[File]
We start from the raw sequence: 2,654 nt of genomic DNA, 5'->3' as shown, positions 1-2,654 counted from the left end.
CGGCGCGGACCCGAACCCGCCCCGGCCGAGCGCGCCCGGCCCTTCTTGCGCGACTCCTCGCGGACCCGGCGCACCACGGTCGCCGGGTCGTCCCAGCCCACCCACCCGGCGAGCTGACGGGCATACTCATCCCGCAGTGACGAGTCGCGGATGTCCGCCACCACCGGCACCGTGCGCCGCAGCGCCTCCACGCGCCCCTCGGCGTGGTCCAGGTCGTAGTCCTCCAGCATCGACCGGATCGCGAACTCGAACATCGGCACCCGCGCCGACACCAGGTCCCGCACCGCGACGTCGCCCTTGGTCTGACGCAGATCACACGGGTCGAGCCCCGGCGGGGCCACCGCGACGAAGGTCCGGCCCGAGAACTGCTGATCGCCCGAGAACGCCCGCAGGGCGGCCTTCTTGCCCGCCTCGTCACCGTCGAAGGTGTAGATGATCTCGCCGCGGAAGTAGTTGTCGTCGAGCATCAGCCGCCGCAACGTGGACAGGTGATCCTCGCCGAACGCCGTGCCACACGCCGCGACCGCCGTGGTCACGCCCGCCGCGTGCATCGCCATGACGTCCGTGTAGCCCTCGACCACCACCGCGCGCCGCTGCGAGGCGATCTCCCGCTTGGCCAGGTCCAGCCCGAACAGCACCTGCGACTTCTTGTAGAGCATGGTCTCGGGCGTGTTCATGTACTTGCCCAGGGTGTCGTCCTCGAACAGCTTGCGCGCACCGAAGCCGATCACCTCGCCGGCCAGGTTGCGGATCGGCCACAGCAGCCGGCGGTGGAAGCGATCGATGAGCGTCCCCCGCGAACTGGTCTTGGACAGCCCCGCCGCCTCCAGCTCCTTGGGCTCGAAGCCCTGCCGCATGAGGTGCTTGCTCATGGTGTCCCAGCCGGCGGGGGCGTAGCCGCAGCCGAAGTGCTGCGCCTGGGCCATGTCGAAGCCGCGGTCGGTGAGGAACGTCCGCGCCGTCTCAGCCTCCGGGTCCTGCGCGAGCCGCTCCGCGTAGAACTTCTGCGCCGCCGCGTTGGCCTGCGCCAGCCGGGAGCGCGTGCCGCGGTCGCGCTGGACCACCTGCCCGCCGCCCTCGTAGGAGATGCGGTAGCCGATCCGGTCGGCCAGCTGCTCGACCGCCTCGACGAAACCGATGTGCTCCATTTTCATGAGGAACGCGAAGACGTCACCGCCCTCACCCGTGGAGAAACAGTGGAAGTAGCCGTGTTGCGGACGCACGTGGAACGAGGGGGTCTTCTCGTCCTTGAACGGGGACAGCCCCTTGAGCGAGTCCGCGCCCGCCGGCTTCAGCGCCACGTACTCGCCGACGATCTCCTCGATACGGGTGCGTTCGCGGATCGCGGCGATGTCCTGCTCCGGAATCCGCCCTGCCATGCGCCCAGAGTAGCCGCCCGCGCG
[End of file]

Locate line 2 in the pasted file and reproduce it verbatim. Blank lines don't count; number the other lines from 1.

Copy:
CGGCGCGGACCCGAACCCGCCCCGGCCGAGCGCGCCCGGCCCTTCTTGCGCGACTCCTCGCGGACCCGGCGCACCACGGTCGCCGGGTCGTCCCAGCCCACCCACCCGGCGAGCTGACGGGCATACTCATCCCGCAGTGACGAGTCGCGGATGTCCGCCACCACCGGCACCGTGCGCCGCAGCGCCTCCACGCGCCCCTCGGCGTGGTCCAGGTCGTAGTCCTCCAGCATCGACCGGATCGCGAACTCGAACATCGGCACCCGCGCCGACACCAGGTCCCGCACCGCGACGTCGCCCTTGGTCTGACGCAGATCACACGGGTCGAGCCCCGGCGGGGCCACCGCGACGAAGGTCCGGCCCGAGAACTGCTGATCGCCCGAGAACGCCCGCAGGGCGGCCTTCTTGCCCGCCTCGTCACCGTCGAAGGTGTAGATGATCTCGCCGCGGAAGTAGTTGTCGTCGAGCATCAGCCGCCGCAACGTGGACAGGTGATCCTCGCCGAACGCCGTGCCACACGCCGCGACCGCCGTGGTCACGCCCGCCGCGTGCATCGCCATGACGTCCGTGTAGCCCTCGACCACCACCGCGCGCCGCTGCGAGGCGATCTCCCGCTTGGCCAGGTCCAGCCCGAACAGCACCTGCGACTTCTTGTAGAGCATGGTCTCGGGCGTGTTCATGTACTTGCCCAGGGTGTCGTCCTCGAACAGCTTGCGCGCACCGAAGCCGATCACCTCGCCGGCCAGGTTGCGGATCGGCCACAGCAGCCGGCGGTGGAAGCGATCGATGAGCGTCCCCCGCGAACTGGTCTTGGACAGCCCCGCCGCCTCCAGCTCCTTGGGCTCGAAGCCCTGCCGCATGAGGTGCTTGCTCATGGTGTCCCAGCCGGCGGGGGCGTAGCCGCAGCCGAAGTGCTGCGCCTGGGCCATGTCGAAGCCGCGGTCGGTGAGGAACGTCCGCGCCGTCTCAGCCTCCGGGTCCTGCGCGAGCCGCTCCGCGTAGAACTTCTGCGCCGCCGCGTTGGCCTGCGCCAGCCGGGAGCGCGTGCCGCGGTCGCGCTGGACCACCTGCCCGCCGCCCTCGTAGGAGATGCGGTAGCCGATCCGGTCGGCCAGCTGCTCGACCGCCTCGACGAAACCGATGTGCTCCATTTTCATGAGGAACGCGAAGACGTCACCGCCCTCACCCGTGGAGAAACAGTGGAAGTAGCCGTGTTGCGGACGCACGTGGAACGAGGGGGTCTTCTCGTCCTTGAACGGGGACAGCCCCTTGAGCGAGTCCGCGCCCGCCGGCTTCAGCGCCACGTACTCGCCGACGATCTCCTCGATACGGGTGCGTTCGCGGATCGCGGCGATGTCCTGCTCCGGAATCCGCCCTGCCATGCGCCCAGAGTAGCCGCCCGCGCG